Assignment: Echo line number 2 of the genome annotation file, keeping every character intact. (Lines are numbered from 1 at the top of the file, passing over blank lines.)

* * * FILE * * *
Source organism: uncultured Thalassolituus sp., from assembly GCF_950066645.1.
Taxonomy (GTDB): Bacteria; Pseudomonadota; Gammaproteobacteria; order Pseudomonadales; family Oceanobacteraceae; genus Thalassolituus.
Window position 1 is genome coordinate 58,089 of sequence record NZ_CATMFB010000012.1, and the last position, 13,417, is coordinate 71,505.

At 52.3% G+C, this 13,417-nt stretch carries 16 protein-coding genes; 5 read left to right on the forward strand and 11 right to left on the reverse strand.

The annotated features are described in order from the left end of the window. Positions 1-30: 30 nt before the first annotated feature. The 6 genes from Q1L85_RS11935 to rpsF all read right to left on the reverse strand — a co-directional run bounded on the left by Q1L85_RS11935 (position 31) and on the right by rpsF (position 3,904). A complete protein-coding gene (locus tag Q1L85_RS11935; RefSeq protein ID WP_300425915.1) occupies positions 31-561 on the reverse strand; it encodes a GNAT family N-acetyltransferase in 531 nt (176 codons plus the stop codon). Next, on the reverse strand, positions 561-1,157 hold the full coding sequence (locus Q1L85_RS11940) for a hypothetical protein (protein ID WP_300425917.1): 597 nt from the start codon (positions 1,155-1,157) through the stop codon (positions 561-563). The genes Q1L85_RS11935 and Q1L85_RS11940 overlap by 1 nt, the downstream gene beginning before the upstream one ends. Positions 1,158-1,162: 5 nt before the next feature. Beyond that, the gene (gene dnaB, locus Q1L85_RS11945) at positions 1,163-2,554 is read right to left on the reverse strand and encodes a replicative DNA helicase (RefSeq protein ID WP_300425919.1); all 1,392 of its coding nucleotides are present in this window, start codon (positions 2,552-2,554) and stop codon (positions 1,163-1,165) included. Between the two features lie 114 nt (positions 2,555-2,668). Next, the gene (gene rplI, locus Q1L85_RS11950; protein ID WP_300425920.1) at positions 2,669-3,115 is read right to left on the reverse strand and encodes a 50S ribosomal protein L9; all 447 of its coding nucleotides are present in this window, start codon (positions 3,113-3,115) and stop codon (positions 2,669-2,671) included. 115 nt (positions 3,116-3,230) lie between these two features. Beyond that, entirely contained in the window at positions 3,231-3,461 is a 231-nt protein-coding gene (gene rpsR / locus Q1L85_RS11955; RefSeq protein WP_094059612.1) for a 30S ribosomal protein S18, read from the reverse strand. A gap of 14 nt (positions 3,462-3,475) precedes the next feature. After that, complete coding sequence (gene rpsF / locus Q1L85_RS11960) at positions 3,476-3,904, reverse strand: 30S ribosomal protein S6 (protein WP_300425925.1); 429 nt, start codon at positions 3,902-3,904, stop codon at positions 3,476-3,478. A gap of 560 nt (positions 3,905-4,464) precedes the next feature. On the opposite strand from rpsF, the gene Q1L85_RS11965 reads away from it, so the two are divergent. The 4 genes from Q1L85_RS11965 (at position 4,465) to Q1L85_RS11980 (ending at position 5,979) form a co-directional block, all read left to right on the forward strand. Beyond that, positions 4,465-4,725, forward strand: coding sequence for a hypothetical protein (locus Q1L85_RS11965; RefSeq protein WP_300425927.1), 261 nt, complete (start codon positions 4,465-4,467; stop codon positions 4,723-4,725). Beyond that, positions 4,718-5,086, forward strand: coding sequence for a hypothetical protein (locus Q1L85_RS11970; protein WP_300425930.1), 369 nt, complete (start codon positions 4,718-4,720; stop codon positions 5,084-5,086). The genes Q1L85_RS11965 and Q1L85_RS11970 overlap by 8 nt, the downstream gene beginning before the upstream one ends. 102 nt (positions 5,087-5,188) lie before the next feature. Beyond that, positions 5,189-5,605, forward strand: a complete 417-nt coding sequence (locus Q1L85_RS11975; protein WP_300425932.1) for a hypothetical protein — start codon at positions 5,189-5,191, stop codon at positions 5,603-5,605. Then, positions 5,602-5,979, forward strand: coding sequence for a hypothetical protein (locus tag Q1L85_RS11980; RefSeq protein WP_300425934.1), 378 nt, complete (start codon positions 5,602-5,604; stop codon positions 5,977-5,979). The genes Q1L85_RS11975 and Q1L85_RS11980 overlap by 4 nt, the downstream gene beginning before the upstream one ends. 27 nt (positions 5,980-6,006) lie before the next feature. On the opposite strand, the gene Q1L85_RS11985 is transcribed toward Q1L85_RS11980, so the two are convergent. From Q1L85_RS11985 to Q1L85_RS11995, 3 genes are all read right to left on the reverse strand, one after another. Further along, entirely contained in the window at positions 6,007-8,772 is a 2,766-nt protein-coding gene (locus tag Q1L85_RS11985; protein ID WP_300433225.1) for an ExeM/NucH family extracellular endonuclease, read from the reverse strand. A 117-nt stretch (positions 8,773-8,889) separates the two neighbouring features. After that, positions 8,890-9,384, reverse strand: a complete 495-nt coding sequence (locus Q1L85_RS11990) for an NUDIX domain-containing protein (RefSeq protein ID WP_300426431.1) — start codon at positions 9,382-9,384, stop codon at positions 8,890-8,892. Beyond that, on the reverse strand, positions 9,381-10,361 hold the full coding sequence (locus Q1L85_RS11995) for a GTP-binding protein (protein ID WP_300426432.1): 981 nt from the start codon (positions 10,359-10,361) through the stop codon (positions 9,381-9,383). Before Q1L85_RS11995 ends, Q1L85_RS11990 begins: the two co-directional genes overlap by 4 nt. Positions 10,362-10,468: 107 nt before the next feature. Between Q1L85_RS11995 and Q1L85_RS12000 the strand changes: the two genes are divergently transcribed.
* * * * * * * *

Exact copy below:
Taxonomy (GTDB): Bacteria; Pseudomonadota; Gammaproteobacteria; order Pseudomonadales; family Oceanobacteraceae; genus Thalassolituus.